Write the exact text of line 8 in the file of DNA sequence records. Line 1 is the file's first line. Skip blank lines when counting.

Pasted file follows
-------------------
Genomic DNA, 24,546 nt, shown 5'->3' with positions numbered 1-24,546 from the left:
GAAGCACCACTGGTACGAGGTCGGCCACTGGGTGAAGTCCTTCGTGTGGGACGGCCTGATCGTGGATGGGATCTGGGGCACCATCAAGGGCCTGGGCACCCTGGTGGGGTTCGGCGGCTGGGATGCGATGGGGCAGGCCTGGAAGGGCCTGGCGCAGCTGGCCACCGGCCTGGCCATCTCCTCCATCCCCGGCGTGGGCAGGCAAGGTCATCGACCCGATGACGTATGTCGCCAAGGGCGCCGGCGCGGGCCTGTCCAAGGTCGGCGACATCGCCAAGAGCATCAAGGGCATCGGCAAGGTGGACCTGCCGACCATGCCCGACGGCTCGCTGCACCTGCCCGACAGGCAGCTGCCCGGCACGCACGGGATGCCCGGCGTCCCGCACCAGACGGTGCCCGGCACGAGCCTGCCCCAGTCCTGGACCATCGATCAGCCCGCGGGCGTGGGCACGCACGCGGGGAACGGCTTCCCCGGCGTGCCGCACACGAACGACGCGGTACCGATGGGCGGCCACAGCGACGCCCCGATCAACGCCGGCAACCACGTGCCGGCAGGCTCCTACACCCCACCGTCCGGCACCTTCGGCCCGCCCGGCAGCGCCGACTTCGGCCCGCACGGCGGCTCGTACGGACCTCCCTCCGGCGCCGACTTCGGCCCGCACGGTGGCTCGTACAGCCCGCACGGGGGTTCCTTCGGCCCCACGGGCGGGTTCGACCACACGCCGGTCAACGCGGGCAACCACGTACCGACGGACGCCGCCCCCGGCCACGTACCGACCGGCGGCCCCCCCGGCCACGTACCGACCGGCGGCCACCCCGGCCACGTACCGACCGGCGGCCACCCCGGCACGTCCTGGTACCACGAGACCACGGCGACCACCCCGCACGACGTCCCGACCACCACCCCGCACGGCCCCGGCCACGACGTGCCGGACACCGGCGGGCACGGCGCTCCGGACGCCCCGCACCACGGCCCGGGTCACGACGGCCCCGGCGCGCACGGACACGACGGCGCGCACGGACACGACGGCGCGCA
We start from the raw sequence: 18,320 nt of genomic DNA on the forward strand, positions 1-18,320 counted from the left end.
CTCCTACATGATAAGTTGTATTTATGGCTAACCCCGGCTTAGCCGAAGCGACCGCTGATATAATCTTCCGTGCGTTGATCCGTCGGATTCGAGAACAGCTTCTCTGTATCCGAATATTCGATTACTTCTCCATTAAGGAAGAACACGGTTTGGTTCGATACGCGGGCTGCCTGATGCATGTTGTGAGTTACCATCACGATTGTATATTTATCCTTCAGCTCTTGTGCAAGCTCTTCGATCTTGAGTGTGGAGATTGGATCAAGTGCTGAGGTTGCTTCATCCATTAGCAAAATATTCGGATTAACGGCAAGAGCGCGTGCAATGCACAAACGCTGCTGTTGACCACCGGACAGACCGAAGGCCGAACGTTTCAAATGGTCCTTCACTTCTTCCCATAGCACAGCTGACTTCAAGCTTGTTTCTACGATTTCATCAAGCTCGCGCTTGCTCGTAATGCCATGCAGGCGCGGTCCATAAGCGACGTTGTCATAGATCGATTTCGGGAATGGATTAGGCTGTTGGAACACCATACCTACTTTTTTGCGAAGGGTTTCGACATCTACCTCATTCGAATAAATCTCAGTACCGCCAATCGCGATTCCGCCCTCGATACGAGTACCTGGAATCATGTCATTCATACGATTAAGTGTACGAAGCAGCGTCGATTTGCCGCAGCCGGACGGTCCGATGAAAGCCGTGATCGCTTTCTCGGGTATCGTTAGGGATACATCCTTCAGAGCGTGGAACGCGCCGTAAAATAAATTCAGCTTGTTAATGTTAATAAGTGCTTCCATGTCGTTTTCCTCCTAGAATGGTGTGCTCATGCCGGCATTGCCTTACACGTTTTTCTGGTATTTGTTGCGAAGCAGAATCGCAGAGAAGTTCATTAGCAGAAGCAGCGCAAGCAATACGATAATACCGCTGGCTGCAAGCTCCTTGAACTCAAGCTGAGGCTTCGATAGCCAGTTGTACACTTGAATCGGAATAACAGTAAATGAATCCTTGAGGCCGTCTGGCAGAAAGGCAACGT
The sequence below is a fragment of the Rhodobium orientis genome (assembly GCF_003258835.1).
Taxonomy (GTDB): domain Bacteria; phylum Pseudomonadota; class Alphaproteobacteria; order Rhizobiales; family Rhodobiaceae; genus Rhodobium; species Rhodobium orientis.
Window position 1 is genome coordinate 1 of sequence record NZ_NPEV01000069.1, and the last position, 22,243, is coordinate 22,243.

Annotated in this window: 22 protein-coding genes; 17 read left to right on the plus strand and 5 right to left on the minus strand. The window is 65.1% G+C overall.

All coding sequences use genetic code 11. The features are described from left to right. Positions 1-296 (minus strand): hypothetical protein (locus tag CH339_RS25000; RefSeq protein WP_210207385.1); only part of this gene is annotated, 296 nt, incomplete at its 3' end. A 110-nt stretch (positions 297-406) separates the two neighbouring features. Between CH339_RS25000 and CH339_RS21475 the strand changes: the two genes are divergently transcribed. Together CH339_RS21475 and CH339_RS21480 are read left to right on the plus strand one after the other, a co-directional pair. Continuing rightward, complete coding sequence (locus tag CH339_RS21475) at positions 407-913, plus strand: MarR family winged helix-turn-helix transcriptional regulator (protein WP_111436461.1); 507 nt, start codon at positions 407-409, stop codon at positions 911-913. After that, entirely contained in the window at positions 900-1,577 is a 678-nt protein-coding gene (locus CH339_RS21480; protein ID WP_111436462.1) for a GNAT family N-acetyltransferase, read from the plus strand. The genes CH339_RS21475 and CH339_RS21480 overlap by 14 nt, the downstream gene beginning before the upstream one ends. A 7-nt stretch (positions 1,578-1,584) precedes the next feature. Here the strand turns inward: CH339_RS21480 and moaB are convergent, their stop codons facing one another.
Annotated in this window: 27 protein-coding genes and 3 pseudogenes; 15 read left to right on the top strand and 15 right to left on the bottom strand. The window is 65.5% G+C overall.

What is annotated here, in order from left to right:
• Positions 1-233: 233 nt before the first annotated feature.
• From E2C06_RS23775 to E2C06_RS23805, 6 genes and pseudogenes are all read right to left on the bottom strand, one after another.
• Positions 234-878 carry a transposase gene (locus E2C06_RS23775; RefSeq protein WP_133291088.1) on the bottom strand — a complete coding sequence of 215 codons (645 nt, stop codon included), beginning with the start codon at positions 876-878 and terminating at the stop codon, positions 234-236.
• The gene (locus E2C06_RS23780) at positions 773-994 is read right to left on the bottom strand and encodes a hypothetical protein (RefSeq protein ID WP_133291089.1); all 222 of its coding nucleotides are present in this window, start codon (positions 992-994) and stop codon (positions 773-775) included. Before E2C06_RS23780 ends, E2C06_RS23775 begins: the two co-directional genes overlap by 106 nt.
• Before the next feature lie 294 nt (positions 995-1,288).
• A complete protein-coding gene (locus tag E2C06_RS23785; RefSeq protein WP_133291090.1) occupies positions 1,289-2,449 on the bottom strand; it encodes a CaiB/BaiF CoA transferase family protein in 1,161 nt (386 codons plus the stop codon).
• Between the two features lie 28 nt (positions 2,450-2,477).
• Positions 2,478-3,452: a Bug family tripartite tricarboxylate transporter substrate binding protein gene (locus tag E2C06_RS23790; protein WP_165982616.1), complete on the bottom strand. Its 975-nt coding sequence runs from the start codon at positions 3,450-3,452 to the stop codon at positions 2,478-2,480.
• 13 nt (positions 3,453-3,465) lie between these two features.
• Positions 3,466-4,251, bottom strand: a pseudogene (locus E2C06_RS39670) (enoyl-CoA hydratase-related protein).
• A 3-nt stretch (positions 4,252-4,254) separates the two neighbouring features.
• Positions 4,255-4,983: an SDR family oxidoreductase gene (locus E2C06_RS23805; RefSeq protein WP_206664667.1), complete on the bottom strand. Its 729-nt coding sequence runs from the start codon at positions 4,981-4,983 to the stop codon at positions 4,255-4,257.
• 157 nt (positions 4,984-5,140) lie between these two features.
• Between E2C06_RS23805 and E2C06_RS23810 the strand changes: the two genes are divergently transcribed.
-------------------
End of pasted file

Annotated in this window: 22 protein-coding genes; 17 read left to right on the plus strand and 5 right to left on the minus strand. The window is 65.1% G+C overall.